At the beginning of Camera Lucida, Barthes writes about death as the eidos, not – at this point – of the Photograph, but specifically of the photograph of oneself: “Ultimately, what I am seeking in the photograph taken of me… is Death: Death is the eidos of that Photograph”. Later on, death as eidos seems to apply to all photography as he notes that “however ‘lifelike’ we strive to make it (and this frenzy to be lifelike can only be our mythic denial of an apprehension of death), Photography is a kind of primitive theatre, a kind of Tableau Vivant, a figuration of the motionless and made-up face beneath which we see the dead”. While probing through the images on display at Pablo Bartholomew’s latest exhibition titled ‘The Calcutta Diaries’, one could not agree more with Barthes.
The exhibition is culled from Bartholomew’s own archive, entailing the years he spent in Calcutta during the mid 70s, on a commission to shoot stills for Satyajit Ray’s Shatranj Ke Khiladi and a few subsequent productions. Curiously titled ‘Diaries’, the images simultaneously constitute and dispel the notion of the personal; after all a diary is an extremely personal documenting enterprise. But Bartholomew’s offers an aside – “A diary is also a set of notations you see; notes copiously taken or sometimes ostensibly jotted”.
The exhibition consists four distinct sets of images, the distinction marked by a discernible commonality. The first set of images is perhaps the ‘most’ personal which capture Bartholomew’s aging grandmother at her Short Street residence. The second are of the immigrant Chinese community of Calcutta, who have dwelled the city and been naturalised since the late 18th century. The third set of photographs entail encounters with Ray and his work. The fourth kind can be best described as what Bartholomew wanted to take back from Calcutta.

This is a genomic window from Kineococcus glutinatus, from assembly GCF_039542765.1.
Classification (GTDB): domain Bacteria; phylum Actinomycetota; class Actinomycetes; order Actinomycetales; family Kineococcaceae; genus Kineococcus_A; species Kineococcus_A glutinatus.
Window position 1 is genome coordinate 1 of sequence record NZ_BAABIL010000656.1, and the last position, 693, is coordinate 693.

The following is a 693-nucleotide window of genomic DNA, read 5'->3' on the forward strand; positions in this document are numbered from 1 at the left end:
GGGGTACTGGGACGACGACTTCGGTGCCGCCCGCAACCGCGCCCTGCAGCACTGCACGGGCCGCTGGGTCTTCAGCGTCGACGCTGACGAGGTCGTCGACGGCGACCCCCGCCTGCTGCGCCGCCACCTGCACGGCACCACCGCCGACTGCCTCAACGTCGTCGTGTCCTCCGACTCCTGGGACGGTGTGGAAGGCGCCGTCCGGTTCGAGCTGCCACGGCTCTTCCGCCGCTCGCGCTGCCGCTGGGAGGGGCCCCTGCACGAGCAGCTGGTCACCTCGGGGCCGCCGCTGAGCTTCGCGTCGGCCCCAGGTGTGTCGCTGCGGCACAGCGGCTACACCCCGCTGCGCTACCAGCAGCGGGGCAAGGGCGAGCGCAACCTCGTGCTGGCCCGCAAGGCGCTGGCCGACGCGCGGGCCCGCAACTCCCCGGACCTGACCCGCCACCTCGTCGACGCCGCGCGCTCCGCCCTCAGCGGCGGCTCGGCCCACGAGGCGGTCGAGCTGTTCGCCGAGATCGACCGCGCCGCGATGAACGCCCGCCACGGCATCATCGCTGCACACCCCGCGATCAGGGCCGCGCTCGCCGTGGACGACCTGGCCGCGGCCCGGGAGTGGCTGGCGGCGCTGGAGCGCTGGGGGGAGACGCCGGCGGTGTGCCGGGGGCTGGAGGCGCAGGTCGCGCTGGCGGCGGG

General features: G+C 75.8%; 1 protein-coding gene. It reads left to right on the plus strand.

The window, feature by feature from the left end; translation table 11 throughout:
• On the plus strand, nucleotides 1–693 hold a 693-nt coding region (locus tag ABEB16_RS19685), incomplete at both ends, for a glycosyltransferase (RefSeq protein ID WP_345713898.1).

Bartholomew has expressed his affinity towards working with individuals and elements from the fringes, the ‘outsiders’. Hence the desire to capture the immigrant Chinese community in frame can be understood.
Bartholomew has expressed his affinity towards working with individuals and elements from the fringes, the ‘outsiders’. Hence the desire to capture the immigrant Chinese community in frame can be understood. On being questioned on why the Chinese, because Calcutta is possibly one of largest conglomerate of migrant labourers and individuals since colonial times, Bartholomew said – “It immensely interested me that when suddenly, following the Indo-Sinian War, these Chinese people who had made the city their home for more than a century were ‘othered’, and tagged as ‘enemies’. What you see in my photographs are these same enemies of the people.”
Bartholomew emphasises that individuals always interest him more than locales and spaces. Hence the geographic locale of Calcutta binds these photographs only in theme; the spotlight is on the city’s hoi polloi. Even in the images involving Ray, Bartholomew says that “the idea was to explore more the workplaces he inhabited; also his house was the only place where I could catch a glimpse of a Calcutta middle class residence”.
Coming back to what was said at the outset, one felt that the photographs were at end of the day, ultimately about death. Calcutta is a decaying city for decades now, many spaces which we encounter in these images might not exist or have metamorphosed heavily; some are still unchanged. The Chinese, the photographer’s grandmother, Ray himself, and the street hawker with a balloon target board and an air gun are somehow locked in a time capsule, a chronological warp. The argument has a closing, almost validating frame from the display, a man asleep on the footpath against a backdrop of political walling (something which has become almost nonexistent in the city) – reminding one “Death’s second self, that seals up all in rest”.
Venue: Art Heritage gallery
Date: Until 23 January